Starting the day you take possession, you also need to start a Home Repair & Maintenance saving account. It is recommended to save between 2 and 3% of the cost of the home for future house repairs, like the roof, foundations, exterior maintenance, painting, windows, doors, and other expenses related to owning a home. The kind we never think about when we rent. Are you more motivated to skip a few latte(s)?
If you buy a condo, it’s clear that there are condo fees. When you buy a freehold home, it can be a lot harder to stash that $200-$350 a month into a hands-off savings account. But do it. You definitely do not want to finance a new roof or foundation repair bill. Cost of new roof: $8,00 to $15,000 depending on size of home. Foundation can easily cost $50,000. I know from experience.
And yes, that 2% is $6,000 a year for home repair (assuming a $300,000 home), until you have $15,000 to $20,000 in that account and you can sleep soundly should the roof leak.
What about retirement? If you are one of the lucky ones who have an employer benefit defined pension plan, you are indeed lucky and you should still top up your savings and other registered retirement plan. For a few reasons.
When you retire, you will be so thankful to your younger self to be able to retire early, to take that cruise, to have a few hundred dollars extra each month, to not have to worry about money. Not sure? Do some calculation of how much government benefits and your pension will bring you. Then factor in “inflation”, that factor that makes today’s latte at $3.25 be $6.00 when you retire.
Take time to figure out how much you want to have to spend in retirement. If being home, tending to your garden and walking around the neighbourhood is what you want you will need less than if you plan to see the world. Crunch the numbers.
There is another reason you should top up your savings: you don’t know if you will have that benefit defined pension for life. You could lose your job, your employer could close shop, or opt out of that kind of pension. In the past few years many have done so. So take care of your future self.
A quick calculation: to withdraw $15,000 a year from your nest egg, for 20 years, you need about $300,000. If you hope for $30,000, then your retirement savings need to be around $600,000.
Of course if you hope to retire at 55 instead of 65, your nest egg will need to be a lot fatter.
Remember that you will receive some money from the government in the form of Social Security, Old Age Pension, and CPP. Maximum for those is around $15,000. Definitely not enough to live on.
I know frugal people who travel quite extensively considering their income. I know other people who have quite a generous income who live frugally, like use the clothesline, shop for specials, use electricity on low periods (smart meter) but spend the winter down south and summers at their cottage.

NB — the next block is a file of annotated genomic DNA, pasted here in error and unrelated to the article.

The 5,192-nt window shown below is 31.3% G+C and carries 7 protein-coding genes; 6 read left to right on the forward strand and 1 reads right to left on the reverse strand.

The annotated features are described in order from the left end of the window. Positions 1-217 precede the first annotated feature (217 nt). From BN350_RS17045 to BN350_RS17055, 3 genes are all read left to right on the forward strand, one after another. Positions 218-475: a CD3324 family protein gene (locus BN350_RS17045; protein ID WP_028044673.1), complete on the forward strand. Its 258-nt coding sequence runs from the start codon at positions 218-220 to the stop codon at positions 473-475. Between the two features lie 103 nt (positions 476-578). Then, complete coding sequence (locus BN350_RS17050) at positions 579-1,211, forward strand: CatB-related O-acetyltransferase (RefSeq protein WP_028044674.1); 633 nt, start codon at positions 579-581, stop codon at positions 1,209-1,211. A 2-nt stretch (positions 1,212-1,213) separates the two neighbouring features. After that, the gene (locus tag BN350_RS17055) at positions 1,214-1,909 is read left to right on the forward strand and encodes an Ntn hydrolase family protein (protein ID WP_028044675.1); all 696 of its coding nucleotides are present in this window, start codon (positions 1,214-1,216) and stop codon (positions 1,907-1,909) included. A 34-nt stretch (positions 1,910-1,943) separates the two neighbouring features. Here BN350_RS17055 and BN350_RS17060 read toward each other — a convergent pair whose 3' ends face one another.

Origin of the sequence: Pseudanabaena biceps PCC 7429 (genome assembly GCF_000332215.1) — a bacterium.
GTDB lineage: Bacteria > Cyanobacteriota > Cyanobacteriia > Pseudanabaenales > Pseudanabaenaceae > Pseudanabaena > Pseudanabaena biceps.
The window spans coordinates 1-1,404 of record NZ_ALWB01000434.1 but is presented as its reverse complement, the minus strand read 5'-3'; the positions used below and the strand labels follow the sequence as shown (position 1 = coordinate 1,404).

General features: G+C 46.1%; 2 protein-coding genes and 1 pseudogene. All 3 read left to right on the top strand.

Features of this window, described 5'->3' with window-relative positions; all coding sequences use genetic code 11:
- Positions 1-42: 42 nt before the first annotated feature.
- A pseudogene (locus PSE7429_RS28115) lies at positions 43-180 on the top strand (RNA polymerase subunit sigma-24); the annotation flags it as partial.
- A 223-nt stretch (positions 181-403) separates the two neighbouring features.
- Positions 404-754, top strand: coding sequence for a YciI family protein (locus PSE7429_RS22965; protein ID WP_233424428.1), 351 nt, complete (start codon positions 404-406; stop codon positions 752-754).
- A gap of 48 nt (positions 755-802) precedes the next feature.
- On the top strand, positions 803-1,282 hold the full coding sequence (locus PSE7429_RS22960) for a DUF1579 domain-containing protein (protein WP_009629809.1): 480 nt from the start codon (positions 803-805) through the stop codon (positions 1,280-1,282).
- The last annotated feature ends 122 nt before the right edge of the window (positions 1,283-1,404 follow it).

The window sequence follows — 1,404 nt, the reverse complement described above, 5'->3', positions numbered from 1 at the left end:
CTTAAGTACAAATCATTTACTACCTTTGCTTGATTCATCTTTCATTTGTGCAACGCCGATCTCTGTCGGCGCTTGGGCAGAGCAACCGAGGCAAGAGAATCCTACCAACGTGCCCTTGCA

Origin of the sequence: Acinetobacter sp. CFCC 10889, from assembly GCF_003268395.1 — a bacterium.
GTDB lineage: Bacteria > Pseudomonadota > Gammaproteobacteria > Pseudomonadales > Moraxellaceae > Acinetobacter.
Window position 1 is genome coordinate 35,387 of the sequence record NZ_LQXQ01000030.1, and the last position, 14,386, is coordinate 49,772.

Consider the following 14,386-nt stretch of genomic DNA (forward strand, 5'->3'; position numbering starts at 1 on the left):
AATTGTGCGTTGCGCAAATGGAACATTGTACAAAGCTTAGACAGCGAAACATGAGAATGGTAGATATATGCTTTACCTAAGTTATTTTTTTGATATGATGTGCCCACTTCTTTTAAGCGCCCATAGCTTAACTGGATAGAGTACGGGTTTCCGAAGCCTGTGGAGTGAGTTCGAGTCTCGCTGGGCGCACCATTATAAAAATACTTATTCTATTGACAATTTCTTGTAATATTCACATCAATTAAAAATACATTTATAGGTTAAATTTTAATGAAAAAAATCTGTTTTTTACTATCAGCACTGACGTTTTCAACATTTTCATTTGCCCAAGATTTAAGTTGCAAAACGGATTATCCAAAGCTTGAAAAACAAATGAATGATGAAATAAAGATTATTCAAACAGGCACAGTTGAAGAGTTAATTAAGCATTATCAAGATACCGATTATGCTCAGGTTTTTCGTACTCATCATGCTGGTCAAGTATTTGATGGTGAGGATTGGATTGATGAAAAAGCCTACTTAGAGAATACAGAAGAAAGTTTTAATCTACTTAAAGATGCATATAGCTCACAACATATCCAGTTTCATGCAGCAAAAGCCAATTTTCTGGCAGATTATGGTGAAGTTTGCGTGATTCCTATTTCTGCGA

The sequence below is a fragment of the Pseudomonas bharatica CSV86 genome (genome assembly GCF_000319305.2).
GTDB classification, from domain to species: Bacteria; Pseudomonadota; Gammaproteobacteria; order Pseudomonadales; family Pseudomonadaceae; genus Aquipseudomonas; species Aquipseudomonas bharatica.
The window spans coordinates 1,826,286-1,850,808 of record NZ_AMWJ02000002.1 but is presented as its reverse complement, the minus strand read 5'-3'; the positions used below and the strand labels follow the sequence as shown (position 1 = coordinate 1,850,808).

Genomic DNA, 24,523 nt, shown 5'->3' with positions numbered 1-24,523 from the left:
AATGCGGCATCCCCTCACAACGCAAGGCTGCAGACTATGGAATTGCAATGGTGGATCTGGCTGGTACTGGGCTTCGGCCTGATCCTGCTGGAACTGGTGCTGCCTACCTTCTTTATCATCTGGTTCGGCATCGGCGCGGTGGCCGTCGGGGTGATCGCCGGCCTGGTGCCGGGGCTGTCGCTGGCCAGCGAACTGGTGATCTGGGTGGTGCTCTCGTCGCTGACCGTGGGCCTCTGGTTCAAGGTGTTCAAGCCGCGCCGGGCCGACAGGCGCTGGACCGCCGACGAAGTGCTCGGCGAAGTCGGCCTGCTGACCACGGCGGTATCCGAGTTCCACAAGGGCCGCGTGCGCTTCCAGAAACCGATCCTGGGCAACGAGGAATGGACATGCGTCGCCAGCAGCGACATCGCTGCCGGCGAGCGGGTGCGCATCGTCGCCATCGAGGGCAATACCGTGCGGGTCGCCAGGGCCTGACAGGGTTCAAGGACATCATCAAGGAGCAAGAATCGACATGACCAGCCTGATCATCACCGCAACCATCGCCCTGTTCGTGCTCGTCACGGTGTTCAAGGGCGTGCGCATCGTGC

What all these people have in common (and I include myself in the lot – just wish I had joined earlier) is they make choices based on conscious priorities and their financial plan.
I can tell you that I don’t spend a lot on latte. For the price of less than 3 months’ worth of Latte, I got myself a nice spiffy Breville espresso-cappucino-latte maker, this exact one. Love it. One of my friends has a pricier Saeco which she swears by. And yes,like me, she sometimes goes to the neighbourhood café, but not every day. Not even every week.
Do you have other dreams? A sabbatical to travel or attend University full time? Disclosure: I went to University full time for 3 years using the equity in my house. While I don’t regret, it may not be for everybody.
If going to University full time is a dream, have a meeting with yourself, and your spouse if you have one. Look at all options. Do you qualify for a government grant, a low interest loan? Can you work part time? This ended up not being an option for me because my children were still young and I did not want to be away from home in the evenings. If you don’t have young children, it might be possible for you: full time university load is 15 hours, plus at least that much in study hours ends up to only 30 hours a week.
Putting a financial plan together takes a bit of time and a lot of determination. Reserve a couple of blocks of time – 2 hour minimum each, at a time when you have the most energy and can concentrate– quiet time with no interference of people, kids or electronics and start drawing your plan.
I truly hope this post helps you figure out what you really want and helps you see what steps you need to make those dreams a reality. And whether $70 a month on latte is where you want to spend your hard earned money.